NIGERIA: PLOUGHING A NEW PATH IN AGRIC
Before oil, Nigeria had oil. With oil were the crops groundnut (peanut), cocoa and rubber. These crops were cultivated in large quantities and exported to Europe and America in the pre-1960s and early ‘60s.
With military incursions into Nigerian government and the dependence of petroleum products as the foremost foreign exchange earner, attention to the agricultural sector dwindled. Nigeria’s groundnut pyramids disappeared, the oil palm plantations vanished and farming went back to a subsistent level. With a burgeoning population, it became increasingly difficult to feed the teeming masses and the country resorted to importing food to supplement the one grown at home.
With the military gone and a new democratic structure in place, the country is poised to regain her position in agriculture. The administration of President Olusegun Obasanjo has watered the ground in empowering Nigerian farmers and agro-allied investors to harness the country’s rich resources in producing food and raw materials for industries and export. Funding for agro allied investments have been made easier to get, with extension services provided to farmers at highly subsidized rates to ensure heavy yields at harvest time. Agric banks make loans available to farmers while fertilizers, pesticides, herbicides and planting technologies are made available at subsidized rates by the government.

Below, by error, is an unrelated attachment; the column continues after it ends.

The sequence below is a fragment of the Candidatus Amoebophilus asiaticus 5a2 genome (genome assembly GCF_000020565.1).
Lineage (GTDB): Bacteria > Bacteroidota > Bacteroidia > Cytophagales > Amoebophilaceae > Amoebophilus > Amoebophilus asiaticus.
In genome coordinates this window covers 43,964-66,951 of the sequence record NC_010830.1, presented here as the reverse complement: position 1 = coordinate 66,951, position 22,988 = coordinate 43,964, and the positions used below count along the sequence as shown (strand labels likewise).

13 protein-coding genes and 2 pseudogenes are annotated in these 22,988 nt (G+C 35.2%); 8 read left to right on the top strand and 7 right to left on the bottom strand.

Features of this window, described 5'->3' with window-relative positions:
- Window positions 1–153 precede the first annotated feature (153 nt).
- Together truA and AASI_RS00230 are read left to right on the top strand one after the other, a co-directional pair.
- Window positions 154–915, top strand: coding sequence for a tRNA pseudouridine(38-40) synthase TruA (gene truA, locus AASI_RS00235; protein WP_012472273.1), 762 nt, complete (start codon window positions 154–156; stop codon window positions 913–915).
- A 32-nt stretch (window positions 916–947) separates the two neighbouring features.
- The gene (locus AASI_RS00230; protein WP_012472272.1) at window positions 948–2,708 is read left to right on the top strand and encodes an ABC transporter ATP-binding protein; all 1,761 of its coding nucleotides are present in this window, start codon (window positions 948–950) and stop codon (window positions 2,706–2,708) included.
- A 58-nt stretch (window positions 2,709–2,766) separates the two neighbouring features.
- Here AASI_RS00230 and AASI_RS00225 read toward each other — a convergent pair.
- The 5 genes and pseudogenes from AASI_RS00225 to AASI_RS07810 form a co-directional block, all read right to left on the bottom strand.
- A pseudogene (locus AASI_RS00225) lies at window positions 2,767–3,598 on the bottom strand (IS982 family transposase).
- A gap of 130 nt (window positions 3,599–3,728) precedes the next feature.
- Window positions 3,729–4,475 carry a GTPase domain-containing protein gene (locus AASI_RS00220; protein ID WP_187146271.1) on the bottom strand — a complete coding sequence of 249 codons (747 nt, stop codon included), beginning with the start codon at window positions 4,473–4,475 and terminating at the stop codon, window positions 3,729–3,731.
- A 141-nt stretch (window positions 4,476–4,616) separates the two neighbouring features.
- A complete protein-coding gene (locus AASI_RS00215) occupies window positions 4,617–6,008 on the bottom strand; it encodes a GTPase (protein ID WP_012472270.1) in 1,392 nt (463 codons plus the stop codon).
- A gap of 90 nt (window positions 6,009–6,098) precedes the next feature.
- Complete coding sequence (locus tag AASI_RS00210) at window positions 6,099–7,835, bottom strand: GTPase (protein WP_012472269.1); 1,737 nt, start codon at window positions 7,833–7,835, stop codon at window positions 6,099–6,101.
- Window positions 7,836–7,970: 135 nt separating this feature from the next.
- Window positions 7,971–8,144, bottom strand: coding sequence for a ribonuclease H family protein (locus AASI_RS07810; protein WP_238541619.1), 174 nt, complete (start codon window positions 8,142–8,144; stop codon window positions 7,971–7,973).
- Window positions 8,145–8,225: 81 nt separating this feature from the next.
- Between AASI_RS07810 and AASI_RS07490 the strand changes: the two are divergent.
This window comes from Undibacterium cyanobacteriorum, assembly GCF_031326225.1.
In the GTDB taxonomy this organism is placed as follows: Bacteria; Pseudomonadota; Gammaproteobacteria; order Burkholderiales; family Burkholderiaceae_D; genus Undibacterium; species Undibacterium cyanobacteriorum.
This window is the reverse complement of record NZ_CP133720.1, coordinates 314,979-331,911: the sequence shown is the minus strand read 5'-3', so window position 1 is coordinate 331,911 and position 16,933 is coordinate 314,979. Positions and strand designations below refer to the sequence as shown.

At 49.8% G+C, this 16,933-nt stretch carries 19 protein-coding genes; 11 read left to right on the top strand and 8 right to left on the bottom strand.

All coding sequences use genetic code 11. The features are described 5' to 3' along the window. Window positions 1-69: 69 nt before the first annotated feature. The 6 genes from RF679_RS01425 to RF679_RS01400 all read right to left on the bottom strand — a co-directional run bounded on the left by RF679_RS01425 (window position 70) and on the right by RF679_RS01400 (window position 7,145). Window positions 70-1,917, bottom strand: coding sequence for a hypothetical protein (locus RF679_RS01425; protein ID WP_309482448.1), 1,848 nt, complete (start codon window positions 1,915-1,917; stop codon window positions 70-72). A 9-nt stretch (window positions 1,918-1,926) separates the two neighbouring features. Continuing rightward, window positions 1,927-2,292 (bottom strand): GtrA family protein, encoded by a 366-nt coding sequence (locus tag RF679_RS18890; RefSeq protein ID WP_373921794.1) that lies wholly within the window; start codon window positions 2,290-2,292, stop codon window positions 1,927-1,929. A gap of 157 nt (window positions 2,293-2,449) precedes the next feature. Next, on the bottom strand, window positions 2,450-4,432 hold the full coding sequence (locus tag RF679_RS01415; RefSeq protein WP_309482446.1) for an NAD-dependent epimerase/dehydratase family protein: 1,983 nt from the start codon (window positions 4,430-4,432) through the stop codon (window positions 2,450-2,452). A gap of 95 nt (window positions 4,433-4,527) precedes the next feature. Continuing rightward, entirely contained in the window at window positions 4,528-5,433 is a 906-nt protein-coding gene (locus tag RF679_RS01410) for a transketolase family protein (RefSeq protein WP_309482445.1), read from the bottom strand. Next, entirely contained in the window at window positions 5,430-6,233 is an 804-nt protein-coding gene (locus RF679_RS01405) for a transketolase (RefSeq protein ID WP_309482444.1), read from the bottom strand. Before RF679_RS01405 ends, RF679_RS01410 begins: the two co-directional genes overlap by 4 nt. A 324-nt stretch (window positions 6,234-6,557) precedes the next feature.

Working in hand with the farmers is the Nigerian Export Promotion Council which helps to find buyers for the food and cash crops from Nigeria.
Land is being provided at reasonable terms for use for large scale farming. Government has encouraged foreign agric investors with remarkable results. For instance farmers from Southern African countries have found home in Nigeria where they have started operations to produce.
The agricultural initiative of the Obasanjo Administration has seen to the restriction of the importation of some types of food and cash crops to encourage local farmers to compete.
The highly fertile Nigerian soil makes it easy to cultivate the following:
Cassava, Yams, Melon, Maize, Millet, Sorghum, Cowpeas, Bananas (plantains included) Palm oil, Groundnuts.
Nigeria’s cash crops include:
Tobacco, Groundnuts, Cocoa beans, Rubber, Gum Arabic, Kola nuts, Beniseed, Cotton, Soyabean, Palm kernel, Cashew nuts
Nigerian manufacturers find it convenient to grow their raw materials here. Hence there are cotton farms, orange plantations, tea plantations (on Mambilla Plateau) and coconut groves all sources of raw materials for Nigerian industries.
Opportunities also abound in the cultivation of various species of fish. Fish farming is on the rise in Nigeria with several hundred thousands of tons of fish harvested annually in the country.
The grasslands of the Northern part of the country are ideal for ranching and the rearing of cattle and other livestock.